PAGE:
FDIC Proposes Unique Plaintiff ESI Protocol to Expedite Large Document Production
Federal Deposit Insurance Corporation v. Brudnicki, Case No. 5:12-cv-00398-RS-GRJ (N.D.Fl. 2013) is a case regarding the FDIC, as receiver for the now-defunct People’s First Community Bank, suing defendants, People’s former directors. Several electronic discovery disputes were pending before the district court in this case, including one regarding the proposed plaintiff ESI Protocol Order.
The defendants filed 94 separate document requests, and the “lion’s share of documentary information in this case has been converted to ESI.” Plaintiff proposed a unique ESI Protocol Order; it agreed to produce the requested ESI in two phases. The first phase would be the plaintiff ESI production of over 61,000 documents regarding categories of highly relevant requested data. The second phase would be regarding voluminous ESI that plaintiff claims to be only marginally relevant. The FDIC stores its ESI in a data management system (called the “DMS database” in the opinion), and it offered for the parties to agree to search terms to cull the data. It would then upload the resulting data into a separate database called “Relativity.” The defendants could then go on the Relativity database and review, search or annotate any document they want (subject to privilege review and clawback order.) However, plaintiffs also proposed that they charge the defendants $.06 per page to covert the data to TIFF form, and $225 per gigabyte of data uploaded to the Relativity database.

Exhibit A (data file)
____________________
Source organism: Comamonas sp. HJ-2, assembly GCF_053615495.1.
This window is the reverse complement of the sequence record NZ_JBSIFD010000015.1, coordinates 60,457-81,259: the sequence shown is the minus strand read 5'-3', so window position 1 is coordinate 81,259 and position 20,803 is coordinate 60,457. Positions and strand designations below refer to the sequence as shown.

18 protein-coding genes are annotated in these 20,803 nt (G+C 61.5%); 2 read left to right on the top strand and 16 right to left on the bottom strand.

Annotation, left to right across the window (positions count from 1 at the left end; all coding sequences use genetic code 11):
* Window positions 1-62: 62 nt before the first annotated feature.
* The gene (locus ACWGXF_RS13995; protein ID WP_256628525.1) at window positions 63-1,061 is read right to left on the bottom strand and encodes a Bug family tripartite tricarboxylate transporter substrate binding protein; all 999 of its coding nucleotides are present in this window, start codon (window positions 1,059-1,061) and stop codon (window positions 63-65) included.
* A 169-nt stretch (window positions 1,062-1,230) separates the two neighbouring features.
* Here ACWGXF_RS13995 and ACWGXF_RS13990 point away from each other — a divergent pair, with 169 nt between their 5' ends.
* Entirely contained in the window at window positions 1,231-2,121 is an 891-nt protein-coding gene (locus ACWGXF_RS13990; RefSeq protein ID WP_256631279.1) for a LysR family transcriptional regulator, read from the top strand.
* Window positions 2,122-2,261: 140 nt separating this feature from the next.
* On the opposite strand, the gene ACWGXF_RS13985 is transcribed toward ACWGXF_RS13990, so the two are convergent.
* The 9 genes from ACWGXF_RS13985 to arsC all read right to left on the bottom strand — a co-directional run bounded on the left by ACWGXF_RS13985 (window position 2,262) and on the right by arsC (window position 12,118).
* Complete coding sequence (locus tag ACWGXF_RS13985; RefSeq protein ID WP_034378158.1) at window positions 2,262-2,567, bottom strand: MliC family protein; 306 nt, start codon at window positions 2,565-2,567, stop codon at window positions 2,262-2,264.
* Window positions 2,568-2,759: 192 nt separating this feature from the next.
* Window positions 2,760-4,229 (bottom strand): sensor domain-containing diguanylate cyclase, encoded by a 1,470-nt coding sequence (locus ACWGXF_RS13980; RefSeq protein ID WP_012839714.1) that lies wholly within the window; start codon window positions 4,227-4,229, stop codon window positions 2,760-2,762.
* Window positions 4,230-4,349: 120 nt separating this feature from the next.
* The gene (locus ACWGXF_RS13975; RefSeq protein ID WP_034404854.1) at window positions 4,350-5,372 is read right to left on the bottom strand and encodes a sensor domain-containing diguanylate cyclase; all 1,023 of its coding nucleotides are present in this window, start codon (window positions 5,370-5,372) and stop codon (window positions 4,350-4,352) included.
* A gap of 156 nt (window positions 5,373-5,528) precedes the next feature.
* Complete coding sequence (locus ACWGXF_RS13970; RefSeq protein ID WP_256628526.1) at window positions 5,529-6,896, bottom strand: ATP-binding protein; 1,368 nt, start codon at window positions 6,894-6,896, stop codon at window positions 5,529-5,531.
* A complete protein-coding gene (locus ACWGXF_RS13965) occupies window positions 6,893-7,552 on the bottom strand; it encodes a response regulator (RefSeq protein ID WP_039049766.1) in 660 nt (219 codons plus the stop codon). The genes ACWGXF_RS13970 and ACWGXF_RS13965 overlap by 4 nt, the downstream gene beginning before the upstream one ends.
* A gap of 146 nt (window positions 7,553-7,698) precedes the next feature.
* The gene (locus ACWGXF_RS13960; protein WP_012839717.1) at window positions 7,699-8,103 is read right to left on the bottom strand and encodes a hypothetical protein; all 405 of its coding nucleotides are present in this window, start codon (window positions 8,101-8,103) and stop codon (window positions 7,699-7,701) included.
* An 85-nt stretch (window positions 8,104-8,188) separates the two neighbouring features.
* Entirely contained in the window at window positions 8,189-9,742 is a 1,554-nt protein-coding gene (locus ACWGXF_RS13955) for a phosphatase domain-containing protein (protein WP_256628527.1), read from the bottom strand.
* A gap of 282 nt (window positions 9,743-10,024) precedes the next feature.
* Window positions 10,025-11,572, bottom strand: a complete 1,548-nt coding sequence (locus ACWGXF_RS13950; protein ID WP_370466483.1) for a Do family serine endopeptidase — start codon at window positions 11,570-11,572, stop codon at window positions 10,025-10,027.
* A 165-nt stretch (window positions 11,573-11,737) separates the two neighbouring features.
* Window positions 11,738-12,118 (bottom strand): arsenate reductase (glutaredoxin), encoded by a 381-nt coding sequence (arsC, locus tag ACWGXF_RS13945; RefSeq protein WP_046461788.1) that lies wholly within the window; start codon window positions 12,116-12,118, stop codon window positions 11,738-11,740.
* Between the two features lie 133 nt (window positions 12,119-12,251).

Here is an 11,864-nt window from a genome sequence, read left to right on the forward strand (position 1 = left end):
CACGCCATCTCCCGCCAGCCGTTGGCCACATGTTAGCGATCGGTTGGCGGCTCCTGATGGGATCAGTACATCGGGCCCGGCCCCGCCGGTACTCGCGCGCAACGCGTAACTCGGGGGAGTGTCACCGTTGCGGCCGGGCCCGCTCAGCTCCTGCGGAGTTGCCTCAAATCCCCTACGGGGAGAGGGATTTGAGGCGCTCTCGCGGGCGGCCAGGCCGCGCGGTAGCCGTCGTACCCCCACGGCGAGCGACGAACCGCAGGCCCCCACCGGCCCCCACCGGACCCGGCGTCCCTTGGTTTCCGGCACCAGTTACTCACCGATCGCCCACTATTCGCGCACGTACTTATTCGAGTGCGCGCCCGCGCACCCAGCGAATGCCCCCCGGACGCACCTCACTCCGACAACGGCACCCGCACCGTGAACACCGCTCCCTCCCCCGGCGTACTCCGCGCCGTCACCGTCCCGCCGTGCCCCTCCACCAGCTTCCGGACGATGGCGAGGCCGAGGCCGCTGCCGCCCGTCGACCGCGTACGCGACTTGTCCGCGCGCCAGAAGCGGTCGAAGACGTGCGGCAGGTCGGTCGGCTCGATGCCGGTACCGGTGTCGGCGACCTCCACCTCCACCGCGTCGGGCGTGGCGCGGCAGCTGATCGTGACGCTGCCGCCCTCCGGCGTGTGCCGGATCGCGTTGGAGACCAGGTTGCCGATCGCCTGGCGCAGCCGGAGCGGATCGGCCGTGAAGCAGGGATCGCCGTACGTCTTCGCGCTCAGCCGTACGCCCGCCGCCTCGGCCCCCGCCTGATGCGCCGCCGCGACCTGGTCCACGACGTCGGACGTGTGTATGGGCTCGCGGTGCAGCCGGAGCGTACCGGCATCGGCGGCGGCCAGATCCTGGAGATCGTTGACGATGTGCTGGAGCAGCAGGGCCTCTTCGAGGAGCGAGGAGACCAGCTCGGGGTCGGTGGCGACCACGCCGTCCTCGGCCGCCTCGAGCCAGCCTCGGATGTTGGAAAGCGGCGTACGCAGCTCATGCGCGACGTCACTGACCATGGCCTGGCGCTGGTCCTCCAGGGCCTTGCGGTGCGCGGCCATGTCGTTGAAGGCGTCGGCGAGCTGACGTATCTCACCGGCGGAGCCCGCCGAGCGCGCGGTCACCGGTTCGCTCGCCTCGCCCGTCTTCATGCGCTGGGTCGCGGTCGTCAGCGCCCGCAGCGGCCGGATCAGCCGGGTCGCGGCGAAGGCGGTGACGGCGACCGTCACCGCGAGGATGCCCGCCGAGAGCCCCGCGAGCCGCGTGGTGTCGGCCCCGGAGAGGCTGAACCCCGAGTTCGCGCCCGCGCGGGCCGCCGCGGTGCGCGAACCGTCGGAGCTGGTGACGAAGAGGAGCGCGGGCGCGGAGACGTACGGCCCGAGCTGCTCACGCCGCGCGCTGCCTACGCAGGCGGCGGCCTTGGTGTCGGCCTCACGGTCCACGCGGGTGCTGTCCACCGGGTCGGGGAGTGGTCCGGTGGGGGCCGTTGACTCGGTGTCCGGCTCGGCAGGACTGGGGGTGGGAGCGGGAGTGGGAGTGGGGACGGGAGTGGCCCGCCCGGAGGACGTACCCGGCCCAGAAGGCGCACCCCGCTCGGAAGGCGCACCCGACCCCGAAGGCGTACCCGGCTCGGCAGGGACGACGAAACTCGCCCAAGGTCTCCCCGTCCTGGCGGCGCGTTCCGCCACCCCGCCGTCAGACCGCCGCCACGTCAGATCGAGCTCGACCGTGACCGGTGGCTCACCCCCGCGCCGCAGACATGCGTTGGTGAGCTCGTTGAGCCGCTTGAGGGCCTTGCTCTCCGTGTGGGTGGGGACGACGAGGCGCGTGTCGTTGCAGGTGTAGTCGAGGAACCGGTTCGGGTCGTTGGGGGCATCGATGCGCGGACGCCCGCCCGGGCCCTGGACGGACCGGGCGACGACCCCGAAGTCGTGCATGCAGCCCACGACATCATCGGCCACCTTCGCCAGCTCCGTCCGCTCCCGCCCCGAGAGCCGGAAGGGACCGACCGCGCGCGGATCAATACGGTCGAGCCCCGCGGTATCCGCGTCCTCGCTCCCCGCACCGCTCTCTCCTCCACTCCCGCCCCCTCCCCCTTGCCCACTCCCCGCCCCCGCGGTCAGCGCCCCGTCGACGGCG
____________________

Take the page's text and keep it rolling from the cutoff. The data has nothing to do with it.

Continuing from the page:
Defendant objected to this proposal, calling it improper cost shifting. Citing Zubulake, defendants claim cost-shifting of ESI production is only proper for “inaccessible data.” The court disagreed that this was “cost-shifting,” and noted that even if it was, the proposed protocol was proper. Firstly, the court noted that the first phase of discovery, which likely contains most, if not all of the relevant data, is being provided for free. Secondly, the court found the 94 document requests to be “far reaching, broad and do not call for specific targeting of documents.” The court differentiated between this case and the cited Zubulake opinion, holding the ESI Protocol as proposed by plaintiff to be not only reasonable, but a way to significantly reduce the time and expense on both parties. The court entered plaintiff’s ESI protocol discovery order.